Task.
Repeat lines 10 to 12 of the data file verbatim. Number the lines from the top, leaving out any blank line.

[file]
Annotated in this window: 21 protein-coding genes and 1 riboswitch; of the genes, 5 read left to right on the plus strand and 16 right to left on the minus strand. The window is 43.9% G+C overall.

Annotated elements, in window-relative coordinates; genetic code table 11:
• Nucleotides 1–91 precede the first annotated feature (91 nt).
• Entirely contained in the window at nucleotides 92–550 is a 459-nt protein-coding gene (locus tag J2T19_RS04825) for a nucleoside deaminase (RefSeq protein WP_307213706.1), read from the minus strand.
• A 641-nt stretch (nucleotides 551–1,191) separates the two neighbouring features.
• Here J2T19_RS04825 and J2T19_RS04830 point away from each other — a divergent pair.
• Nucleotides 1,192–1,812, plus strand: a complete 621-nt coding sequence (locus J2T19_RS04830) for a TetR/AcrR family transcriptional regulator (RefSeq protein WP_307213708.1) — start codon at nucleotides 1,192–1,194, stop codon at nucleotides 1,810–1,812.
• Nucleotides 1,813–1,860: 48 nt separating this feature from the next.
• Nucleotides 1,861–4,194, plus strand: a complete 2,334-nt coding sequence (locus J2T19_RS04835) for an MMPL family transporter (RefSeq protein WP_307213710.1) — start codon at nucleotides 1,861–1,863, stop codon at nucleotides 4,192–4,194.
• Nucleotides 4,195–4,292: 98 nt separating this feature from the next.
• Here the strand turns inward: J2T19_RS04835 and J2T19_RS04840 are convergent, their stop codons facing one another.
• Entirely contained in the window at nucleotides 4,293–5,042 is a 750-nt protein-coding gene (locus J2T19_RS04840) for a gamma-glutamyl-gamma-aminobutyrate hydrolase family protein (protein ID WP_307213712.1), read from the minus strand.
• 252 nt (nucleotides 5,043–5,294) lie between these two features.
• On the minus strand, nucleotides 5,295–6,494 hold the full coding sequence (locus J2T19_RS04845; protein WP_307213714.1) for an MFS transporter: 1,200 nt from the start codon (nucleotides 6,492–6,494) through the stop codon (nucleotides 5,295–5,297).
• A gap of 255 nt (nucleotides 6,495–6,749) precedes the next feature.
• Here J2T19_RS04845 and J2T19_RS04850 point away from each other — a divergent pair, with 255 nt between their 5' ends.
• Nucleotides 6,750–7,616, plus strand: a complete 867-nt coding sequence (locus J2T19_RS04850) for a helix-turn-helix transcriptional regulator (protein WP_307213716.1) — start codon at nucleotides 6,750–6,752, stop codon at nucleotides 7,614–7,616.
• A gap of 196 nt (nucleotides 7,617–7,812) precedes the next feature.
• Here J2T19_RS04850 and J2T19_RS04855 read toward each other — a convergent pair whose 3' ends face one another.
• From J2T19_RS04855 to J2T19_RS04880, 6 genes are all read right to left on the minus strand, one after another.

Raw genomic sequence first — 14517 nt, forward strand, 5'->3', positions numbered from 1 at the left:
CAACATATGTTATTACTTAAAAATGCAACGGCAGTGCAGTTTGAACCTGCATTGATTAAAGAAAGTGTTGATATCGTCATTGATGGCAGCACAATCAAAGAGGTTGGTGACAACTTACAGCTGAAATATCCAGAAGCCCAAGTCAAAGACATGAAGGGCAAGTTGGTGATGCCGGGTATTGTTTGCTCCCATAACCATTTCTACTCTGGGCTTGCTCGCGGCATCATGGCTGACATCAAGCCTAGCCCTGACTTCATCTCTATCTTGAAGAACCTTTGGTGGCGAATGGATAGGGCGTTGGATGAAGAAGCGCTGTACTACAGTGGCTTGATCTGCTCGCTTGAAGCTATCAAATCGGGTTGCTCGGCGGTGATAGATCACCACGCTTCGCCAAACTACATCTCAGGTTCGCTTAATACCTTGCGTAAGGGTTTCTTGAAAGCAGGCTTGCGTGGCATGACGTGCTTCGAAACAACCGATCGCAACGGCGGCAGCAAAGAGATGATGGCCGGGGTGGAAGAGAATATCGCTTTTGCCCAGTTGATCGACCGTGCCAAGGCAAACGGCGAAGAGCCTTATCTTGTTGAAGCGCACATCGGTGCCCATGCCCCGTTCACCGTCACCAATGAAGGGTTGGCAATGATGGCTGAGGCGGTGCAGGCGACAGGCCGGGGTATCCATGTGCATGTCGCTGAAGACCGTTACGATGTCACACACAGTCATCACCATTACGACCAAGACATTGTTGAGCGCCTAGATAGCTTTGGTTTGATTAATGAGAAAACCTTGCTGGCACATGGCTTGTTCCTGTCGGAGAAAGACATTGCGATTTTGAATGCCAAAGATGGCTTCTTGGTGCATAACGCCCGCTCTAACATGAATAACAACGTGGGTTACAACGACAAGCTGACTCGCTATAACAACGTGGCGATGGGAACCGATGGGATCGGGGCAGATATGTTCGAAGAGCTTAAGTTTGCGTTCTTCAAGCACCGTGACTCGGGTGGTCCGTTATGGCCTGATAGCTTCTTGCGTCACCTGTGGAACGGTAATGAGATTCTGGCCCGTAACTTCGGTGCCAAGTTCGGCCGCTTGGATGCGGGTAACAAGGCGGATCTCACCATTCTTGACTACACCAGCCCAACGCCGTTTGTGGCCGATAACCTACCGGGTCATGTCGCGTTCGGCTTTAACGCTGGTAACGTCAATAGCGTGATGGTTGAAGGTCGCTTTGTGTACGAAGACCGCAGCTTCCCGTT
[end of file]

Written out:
• Nucleotides 4,195–4,292: 98 nt separating this feature from the next.
• Here the strand turns inward: J2T19_RS04835 and J2T19_RS04840 are convergent, their stop codons facing one another.
• Entirely contained in the window at nucleotides 4,293–5,042 is a 750-nt protein-coding gene (locus J2T19_RS04840) for a gamma-glutamyl-gamma-aminobutyrate hydrolase family protein (protein ID WP_307213712.1), read from the minus strand.